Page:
When Yola Lu searched for an older Asian woman to cast as her mother in her web series, it proved to be more difficult than she imagined. Luckily for Lu and other artists like her, events are emerging to make connecting to artists in the Austin Asian-American artist community easier.
Following the positive reception of “Crazy Rich Asians” and buzz from #AsianAugust on Twitter, Color Arc Productions, a nonprofit arts organization that aims to highlight diversity — is hosting a meet up on Saturday, Sept. 29, from 5 p.m. to 7 p.m. at The VORTEX on Manor Road. Asian Pacific American artists from all over Austin will gather to share ideas, network and foster a supportive community.
Lu, a local APA artist and member of the improv troupe, “Y’all We Asian,” said she hopes to find a community with whom she can create new projects and explore visions she has not yet had the chance to pursue.
“I just want to make new connections, network as much as I can and then just see who’s out there,” Lu said. “It’s also nice to have this established community and kind of feel like you have a support system in the area, too.”
The meet up will consist of a low-maintenance agenda, including simple introductions, explaining current projects and motivation for attending, discussing ways to improve the Austin artist community and outlining how to achieve such goals. Christine Hoang, founder and president of Color Arc Productions, said she hopes to have a social calendar for attendees to sign up for projects to collaborate on.
“I think it’s time to get everybody together and talk the same conversation,” Hoang said. “I think we’re having these conversations in different places, just not all together.”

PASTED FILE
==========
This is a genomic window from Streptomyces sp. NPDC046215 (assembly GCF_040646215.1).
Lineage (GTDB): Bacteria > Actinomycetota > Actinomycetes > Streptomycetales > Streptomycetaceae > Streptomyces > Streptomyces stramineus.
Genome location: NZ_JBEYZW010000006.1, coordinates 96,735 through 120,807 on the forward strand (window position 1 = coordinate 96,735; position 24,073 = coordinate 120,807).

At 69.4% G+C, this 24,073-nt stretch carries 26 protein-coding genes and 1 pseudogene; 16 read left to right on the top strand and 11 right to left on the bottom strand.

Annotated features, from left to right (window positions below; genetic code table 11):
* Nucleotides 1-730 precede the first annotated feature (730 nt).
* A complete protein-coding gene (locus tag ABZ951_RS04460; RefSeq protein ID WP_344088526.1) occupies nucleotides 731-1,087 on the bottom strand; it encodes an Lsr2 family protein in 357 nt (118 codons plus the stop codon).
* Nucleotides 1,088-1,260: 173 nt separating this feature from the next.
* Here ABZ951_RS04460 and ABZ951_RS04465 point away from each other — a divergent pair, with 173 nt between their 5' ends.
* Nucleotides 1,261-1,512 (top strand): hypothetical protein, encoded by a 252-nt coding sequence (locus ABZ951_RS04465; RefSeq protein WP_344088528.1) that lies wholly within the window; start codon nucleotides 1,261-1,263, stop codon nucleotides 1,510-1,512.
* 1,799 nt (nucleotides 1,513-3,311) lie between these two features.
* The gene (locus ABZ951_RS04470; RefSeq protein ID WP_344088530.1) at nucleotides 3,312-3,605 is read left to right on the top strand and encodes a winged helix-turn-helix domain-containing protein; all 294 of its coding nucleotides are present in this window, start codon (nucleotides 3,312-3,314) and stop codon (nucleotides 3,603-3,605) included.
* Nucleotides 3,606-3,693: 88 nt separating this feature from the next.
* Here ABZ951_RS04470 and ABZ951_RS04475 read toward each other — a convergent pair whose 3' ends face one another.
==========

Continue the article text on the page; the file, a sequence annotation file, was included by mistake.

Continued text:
Attendees, such as Andrew Lee — an advisory board member for the Austin Asian American Film Festival — are hoping to discover varying types of APA artists in Austin and projects people are creating.
“Because I am a film producer, I think it’s valuable for me to know what artists are in the community that I need to be aware of and support with what I do,” Lee said. “This is kind of that opportunity to look up, look around and appreciate what’s happening around you.”
This is not only a promise of community, but Hoang explained this is a chance to break the norm of Asian-Americans pursuing careers that align with family expectations, such as doctors, lawyers and engineers.
“Going out and proclaiming that you’re an artist and being an Asian-American artist is, in itself, an act of rebellion,” Hoang said. “But it’s not something where you’re doing it to be defiant to your parents. You’re doing it to satisfy a piece of your soul.”
This change in narrative for the Austin Pacific American artist community in Austin is just the beginning. Reflecting on the positive public response to “Crazy Rich Asians,” Lee mentioned that Austin box offices saw an outstanding turnout.
“I’m really excited about it, mainly because I believe we’ve kind of recently (been) given a platform to really be visible,” Lee said. “While it’s kind of a national platform, our community has shown that it’s very open to consuming art from Asian talent.”
This openness to Asian artists might push the community in Austin to stand up and take part in this movement. Hoang said she hopes college students will come and support the start of
“There is value and importance in what you have to say, so I would love to see some college kids come out and help shape and form what this would look like,” Hoang said. “Soon, we’re going to be handing the baton to you, and then you’re going to take the lead.”